The day Josh Friedman called me for our interview I was in the lobby of MTV. I don’t normally hang out in MTV’s lobby, but it’s located in the same building as the New York Paramount offices, and I was there to see a movie in their screening room (the atrocious The Last Kiss, if you must know). I had to take the call in the lobby because security wouldn’t let me upstairs to the quiet screening room area until the Paramount PR person arrived.
The lobby of MTV is loud, especially at 5:30 when everyone is leaving. I do my phone interviews with the speakerphone on my cell, which means poor Josh Friedman had to talk into what must have been a cacophony of noise. It didn’t phase him.
What also didn’t phase him: adapting James Ellroy’s dense novel The Black Dahlia into a screenplay. Twice – once with David Fincher and once with Brian De Palma. What also doesn’t phase him is the nasty talk on the internet about his upcoming TV pilot, The Sarah Connor Chronicles (he doesn’t like it, but it doesn’t phase him). What does phase him, it seems, is updating his blog, which is very well known in Hollywood circles, and which you can read right here. Coincidentally the three things I just mentioned were all things Josh and I talked about on the phone. With all that noise in the background.
Q: When you’re approaching The Black Dahlia, which is a sprawling, detail-oriented book, you’re going to have to cut stuff out. How do you choose what stays and what goes?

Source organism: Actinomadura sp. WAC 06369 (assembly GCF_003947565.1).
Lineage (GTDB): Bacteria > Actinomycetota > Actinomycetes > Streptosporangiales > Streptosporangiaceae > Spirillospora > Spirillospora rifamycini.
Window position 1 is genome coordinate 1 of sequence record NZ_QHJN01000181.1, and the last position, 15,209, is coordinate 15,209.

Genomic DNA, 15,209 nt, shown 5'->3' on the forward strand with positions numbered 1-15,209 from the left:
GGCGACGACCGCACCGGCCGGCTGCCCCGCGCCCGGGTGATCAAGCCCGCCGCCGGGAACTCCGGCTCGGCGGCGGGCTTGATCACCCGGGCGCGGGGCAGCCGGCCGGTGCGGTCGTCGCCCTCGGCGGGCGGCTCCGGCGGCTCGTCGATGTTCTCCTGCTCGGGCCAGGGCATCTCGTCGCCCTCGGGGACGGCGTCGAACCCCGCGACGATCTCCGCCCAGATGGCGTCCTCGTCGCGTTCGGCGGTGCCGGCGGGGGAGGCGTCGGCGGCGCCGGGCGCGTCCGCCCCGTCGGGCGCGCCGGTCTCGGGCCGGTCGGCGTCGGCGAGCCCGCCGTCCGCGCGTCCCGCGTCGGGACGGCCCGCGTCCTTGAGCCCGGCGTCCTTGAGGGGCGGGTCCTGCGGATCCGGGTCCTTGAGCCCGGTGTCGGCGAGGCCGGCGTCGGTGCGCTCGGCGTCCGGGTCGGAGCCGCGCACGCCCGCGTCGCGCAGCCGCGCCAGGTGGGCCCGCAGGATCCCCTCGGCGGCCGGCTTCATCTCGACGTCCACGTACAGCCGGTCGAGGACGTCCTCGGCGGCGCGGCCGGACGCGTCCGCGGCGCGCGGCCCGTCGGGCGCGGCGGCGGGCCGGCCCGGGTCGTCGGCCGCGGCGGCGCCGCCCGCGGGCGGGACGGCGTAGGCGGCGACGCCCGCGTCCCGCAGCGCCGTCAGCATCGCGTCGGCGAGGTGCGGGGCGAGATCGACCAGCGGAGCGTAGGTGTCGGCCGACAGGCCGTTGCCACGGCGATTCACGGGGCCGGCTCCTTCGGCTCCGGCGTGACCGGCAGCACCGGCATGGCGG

Friedman: My approach to this material is that I start as greedy as possible and keep as much as I can. The history of the project is that I developed it with David Fincher for a number of years. When I was with him our approach was that we wanted to make a three and half hour movie, so I had a 170-page script for a number of years. I never cut anything out – I just managed the material.
But when Brian came on and David left the orders to me were, ‘You’re going to have to cut 50 pages out.’ At that point I already had a screenplay and I was more cutting the screenplay than cutting the book. There were some obvious subplots that had to go. I’m happier making big, modular decisions than cutting every scene down, and when you’re taking out that many pages you’re making some pretty big decisions.
Stuff like taking out the Mexico sequence was something I was loathe to do, and I tried to keep it as long as possible but we had to lose it – also for budget and practical reasons. Ultimately you’re trying to keep the spirit of the book and the characters.
Q: I know James Ellroy has a very hands-off approach when it comes to adaptations of his books. What was your experience with him like when you finally met him?
Friedman: My experience with him has been great except that it has very little to do with the movie. I didn’t meet him until it was almost done. The only way I met him is that I ran into him at a restaurant in Beverly Hills and he happened to know somebody at my table. He came over and introduced himself and I said, ‘Oh, I’m Josh Friedman and I’ve been working on Black Dahlia all these years,’ and he pulled up a chair and we talked for an hour.
Since then we’ve become friends, but we spend very little time talking about the screenplay itself. We talk about the movie and the story and the book but I’ve never turned to him and said, ‘I have this problem or that problem, do you have any ideas?’ He’s very respectful of my process and he’s very secure of what his book is and who he is, and it’s a joy for me.